I was driving a motorcycle from San Narciso to Olongapo in more or less 60KPH speed when out of nowhere, a traffic officer was suddenly waving his right arm while looking at me and smiling as if I was his long lost friend who just arrived from abroad. So I slowed down and stopped the motorcycle somewhere about 10 meters away from him . . . to make him walk a little bit, at least.
I knew the drill, so before he even got near me, I was already preparing my license and the motor cycle’s papers.
“License please!” he asked me with the same smile he had when he was calling me. Silently, with a smile inmy face as well, I handed him over my license.
“How about the registration!” he followed up. By this time mere smile was not enough, I got no choice but to reply. “Sorry, this motor cycle is new . . . just a month old. So it has no registration yet. Look, It has ran for only 580 km. Absolutely brand new! And this is not mine. This is my friend’s.” I confidently answered.
I thought I was already winning when he fired me his last bullet, “So please just show me your Conduction Permit.”
“What is that?” I fired back. Honestly, that was the first time I ever heard the phrase. Suddenly I knew I was cornered, I had a violation. Worse yet, he just exposed my ignorance.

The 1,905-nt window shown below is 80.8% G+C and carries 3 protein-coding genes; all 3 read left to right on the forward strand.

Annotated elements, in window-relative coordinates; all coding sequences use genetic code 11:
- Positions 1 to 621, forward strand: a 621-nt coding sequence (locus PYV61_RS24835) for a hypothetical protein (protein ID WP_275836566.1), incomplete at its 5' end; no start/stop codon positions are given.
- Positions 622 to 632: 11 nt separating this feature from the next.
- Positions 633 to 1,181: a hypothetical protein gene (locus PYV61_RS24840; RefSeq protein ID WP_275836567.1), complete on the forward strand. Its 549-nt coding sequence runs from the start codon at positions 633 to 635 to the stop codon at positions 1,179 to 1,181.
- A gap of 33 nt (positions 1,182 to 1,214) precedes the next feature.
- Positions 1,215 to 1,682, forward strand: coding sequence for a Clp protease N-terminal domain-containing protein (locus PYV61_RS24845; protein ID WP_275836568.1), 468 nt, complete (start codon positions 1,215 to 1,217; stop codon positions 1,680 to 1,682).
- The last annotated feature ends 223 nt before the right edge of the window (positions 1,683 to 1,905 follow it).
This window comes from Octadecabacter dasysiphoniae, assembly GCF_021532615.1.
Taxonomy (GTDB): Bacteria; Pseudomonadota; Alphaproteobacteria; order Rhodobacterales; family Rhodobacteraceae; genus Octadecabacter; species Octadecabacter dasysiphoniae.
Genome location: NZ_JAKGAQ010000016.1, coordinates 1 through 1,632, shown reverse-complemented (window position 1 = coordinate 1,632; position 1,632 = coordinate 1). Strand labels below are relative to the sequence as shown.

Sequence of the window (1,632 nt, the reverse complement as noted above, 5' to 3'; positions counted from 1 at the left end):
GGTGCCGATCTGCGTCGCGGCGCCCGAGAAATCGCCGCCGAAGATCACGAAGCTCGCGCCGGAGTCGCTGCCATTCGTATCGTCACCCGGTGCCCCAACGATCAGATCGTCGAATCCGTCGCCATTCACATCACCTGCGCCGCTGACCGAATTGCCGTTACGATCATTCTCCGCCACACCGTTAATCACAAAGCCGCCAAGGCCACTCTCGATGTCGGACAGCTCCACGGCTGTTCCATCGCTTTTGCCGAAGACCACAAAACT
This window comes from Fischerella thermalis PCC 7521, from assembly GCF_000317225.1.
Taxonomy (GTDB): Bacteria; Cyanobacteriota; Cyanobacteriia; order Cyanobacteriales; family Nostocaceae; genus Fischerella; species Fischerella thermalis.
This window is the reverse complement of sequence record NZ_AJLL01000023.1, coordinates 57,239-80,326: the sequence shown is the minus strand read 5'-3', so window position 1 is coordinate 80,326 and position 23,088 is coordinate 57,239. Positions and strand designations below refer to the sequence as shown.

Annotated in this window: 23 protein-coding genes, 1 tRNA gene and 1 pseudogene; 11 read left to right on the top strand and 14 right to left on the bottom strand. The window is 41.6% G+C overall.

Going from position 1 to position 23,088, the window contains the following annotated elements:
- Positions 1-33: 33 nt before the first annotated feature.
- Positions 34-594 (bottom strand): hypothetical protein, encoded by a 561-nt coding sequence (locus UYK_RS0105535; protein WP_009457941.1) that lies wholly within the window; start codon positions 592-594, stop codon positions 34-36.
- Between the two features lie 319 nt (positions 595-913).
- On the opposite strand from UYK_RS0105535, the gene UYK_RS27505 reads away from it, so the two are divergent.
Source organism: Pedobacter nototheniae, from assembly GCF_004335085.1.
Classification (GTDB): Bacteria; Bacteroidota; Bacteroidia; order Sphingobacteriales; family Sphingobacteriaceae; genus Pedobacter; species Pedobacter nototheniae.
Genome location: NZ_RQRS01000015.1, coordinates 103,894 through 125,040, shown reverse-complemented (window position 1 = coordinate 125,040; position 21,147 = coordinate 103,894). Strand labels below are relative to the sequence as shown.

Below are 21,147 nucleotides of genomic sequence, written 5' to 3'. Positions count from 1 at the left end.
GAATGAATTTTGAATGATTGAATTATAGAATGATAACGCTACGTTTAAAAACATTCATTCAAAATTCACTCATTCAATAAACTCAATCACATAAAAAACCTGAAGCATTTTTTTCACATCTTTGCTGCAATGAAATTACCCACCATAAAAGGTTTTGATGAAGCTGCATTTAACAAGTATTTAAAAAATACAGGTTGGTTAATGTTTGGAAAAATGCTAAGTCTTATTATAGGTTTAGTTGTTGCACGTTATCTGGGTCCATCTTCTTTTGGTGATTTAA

“Every motor cycle, upon purchase, should have a “Conduction Permit” so you can use it legally while still waiting for the Certificate of Registration,” he eagerly lectured me.
“I don’t have it,” I said, “I didn’t know. So what will happen now?”
“I’ll issue a violation ticket to you. I’ll get your license, and you will have to pay P2,700 to the nearest LTO office before you can get it back. And the owner of the motorcycle will pay P4,600 before she can get his registration.”
I was speechless. Wow, I will no let the owner of this motorcycle (which happen to be a close friend) pay some penalty for my violation, I thought for a moment. But P7,300 is too big a cost specially during Christmas season. Where will I get the money? Suddenly my mind flew so high, leaving me without my permission.
“There was violation sir,” I heard his voice, bringing me back to reality. “President Noynoy is straight! So we need to be straight as well, Sorry!”
His words suddenly struck a chord in me. I remember, I am also a person who is being hated by many for being “straight” in my responsibilities at work. After recovering from speechlessness, I voiced out again. This time I spoke with him with a different tone: I spoke with authority and said, “Like you I also implement rules and regulations. And some people hate me for that. I agree with you, I have a violation, so whatever you think is necessary, just do it. If I will have to pay whatever amount, I’ll just pay it. It’s ok! I’ll accept it”
I didn’t expect what happened next; almost instantly, he changed his decision but remained his genuine smile while I was stunned in unbelief! “Ok, I’ll give you a break. I will not issue a ticket. I will not get your license. You will not pay more than P7,000. But please go to the nearest Land Transportation Office right now and secure a Conduction Permit. That will cost you P320 only.” Without additional words, he threw me his last smile as he handed me my license and the papers. In seconds, he’s gone again, back to nowhere.